The Japanese International Agreements and the Fall of the Shogunate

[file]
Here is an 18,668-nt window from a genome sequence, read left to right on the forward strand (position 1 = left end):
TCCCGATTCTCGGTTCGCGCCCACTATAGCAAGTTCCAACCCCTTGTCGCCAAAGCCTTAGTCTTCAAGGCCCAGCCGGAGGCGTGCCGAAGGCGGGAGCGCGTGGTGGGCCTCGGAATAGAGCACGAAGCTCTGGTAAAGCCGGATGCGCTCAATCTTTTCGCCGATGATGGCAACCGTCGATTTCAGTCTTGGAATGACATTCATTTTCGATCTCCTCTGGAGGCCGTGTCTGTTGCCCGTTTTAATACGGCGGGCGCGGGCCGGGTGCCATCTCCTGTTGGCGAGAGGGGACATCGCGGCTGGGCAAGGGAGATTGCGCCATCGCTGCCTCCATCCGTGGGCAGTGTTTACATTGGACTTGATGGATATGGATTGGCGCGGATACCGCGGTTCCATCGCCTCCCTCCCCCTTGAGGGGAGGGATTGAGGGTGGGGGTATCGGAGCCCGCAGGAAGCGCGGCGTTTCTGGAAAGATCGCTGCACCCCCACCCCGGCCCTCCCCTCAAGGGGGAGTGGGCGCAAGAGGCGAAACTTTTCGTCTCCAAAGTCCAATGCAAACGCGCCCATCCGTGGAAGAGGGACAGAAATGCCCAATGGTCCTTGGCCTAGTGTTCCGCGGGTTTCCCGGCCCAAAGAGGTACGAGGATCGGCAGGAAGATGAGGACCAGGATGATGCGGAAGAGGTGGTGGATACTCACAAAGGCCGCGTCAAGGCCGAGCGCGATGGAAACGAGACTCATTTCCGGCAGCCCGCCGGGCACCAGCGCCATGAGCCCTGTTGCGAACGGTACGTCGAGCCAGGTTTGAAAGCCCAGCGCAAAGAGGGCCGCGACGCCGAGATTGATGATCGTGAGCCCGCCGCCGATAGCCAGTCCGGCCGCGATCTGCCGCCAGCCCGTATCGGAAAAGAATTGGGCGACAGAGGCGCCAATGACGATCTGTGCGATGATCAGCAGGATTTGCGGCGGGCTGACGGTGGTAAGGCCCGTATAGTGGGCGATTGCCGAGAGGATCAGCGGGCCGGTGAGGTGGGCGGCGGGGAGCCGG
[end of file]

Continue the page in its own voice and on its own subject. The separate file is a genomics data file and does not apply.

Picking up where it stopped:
In his article, the author presents a short period of one decade, in the mid 19th century, during which Japan opened itself economically to the world after more than two centuries (since 1641) of self-isolation. This process was initiated by the Americans, after the arrival of their navy in Japan in 1853, who proposed the establishment of trade links between the two countries. In 1858, a trade agreement was concluded, after long and intense negotiations. The opening up of Japan, which lived its traditional life, was strongly opposed both by the people on the Imperial Court and landlords. These supported the Court against the shogun who actually ruled Japan at the time (the shoguns had been in power since the Middle Ages). In 1867, the 15th Shogun handed over the power to the Emperor. This, however, did not stop Japan from opening itself and eventually becoming an economic super-power.
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